Love milk weed and butterflys.
So frost isnt a issue? Or is this just pertain to United states. Where I live we get frost into early June.
If the seeds are stratified, you can plant them any time. Normally they would be outside where the frost is. The only reason to stratify them inside is to make sure you don’t lose them to some hungry creature or nature moving things around.
I have just harvested some milkweed pods (2) and have put their seeds in a sealed envelope today (Sept 17th 2021) and want to know should they be put in the fride since I do not have access to a garage or outbuilding. Then come March 2022 I put them in the egg carton with starting mix etc. until the long weekend in May or thereafter and plant? I am in Spencerville Ontario.
Yes, we put ours in a refrigerator for 3 months. You’ll get better germination if you mix them with damp vermiculite first (or a damp paper towel) and put them in a ziploc bag. I’m surprised the seeds are ripe this early??
I am assuming the seeds are ripe now since one of the pods popped open at the seam and the other popped easily when pried at the seam. The seeds are dry and a nice chocolate brown colour (not light brown or white). I had no trouble separating the floss from the seeds (floss was dry and easily grabbed at the top). So not to be obtuse but when you say in the fridge for 3 months, do I just leave the seeds in the envelope in a drawer until March rolls around and then put the seeds into a damp vermiculite or damp paper towel and seal the ziploc bag and put them in the frigde until the long weekend in May or a little later. I ask because I would hate to have no result simply because of not following the instructions about them being cold before starting them in the spring. I need very precise steps to follow just to feel confident about trying new things and since I had a disappointing result from my newly planted meadow this spring I am not sure that I will have better luck with milkweed. I am very surprised and pleased to receive any reply to my question in the first place. Thank you so much Sandra.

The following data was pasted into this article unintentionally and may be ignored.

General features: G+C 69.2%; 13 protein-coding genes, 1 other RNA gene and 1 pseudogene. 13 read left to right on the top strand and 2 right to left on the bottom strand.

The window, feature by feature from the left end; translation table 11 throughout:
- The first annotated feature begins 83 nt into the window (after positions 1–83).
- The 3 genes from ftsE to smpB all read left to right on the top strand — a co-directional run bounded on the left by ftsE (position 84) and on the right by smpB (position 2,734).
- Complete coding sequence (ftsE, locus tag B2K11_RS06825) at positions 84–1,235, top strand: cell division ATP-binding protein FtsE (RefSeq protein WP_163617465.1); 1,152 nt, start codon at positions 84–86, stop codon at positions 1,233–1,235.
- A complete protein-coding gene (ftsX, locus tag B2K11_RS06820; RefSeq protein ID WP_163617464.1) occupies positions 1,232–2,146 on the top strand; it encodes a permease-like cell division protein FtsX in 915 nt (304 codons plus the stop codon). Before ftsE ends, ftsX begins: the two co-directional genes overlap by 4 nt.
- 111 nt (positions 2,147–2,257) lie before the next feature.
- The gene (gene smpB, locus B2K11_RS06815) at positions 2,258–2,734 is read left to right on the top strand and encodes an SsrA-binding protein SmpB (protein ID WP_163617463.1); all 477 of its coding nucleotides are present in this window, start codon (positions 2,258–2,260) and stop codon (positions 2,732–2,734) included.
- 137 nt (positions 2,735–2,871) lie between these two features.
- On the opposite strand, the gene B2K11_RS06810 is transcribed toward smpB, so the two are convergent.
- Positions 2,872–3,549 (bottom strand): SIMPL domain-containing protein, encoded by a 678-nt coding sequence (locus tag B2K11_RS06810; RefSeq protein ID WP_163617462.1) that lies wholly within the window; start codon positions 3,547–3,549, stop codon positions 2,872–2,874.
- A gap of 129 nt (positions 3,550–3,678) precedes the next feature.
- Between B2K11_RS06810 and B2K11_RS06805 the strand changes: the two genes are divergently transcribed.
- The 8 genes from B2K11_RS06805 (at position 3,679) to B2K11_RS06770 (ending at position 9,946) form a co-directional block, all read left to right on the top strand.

Great!! From your description, seeds are definitely ripe. I would leave them in a paper envelope for about a month, then mix them with damp vermiculite and seal them in a ziploc bag and put them into the refrigerator. They can be in damp vermiculite for longer than 3 months (that’s just the minimum). I have kept them in the refrigerator for 6 months and they still germinate just fine.
We have a Community Garden in the City of Arlington, TX, I would like to start a Monarch Waystation.
Thank you, Wendy from Spencerville Ontario, for asking your question so precisely, and thank you Sandra for answering Wendy’s question so clearly. I just finished my second season of Monarch raising, having released well over 100 butterflies this year alone…I am now ready to begin growing my own garden of common and swamp milkweed. However, I have absolutely no gardening experience! I live in Thunder Bay, Ontario so we also can have frost up to the end of May.
I have many milkweed seeds from last year that I just found (I had lost the envelope) and I am wondering can they be viable for planting now? Today is July 8th and I am in Ontario Canada around the St. Lawrence River, south of Ottawa, Ontario.
Hi Wendy. I’m a hobby gardener, not an expert, but I would definitely plant them now. Nothing to lose by trying and they have more than two months to grow and get established. FYI, I’m in Ottawa.
I’ve just been given some seeds today, so I’m curious too – is it too late for this year?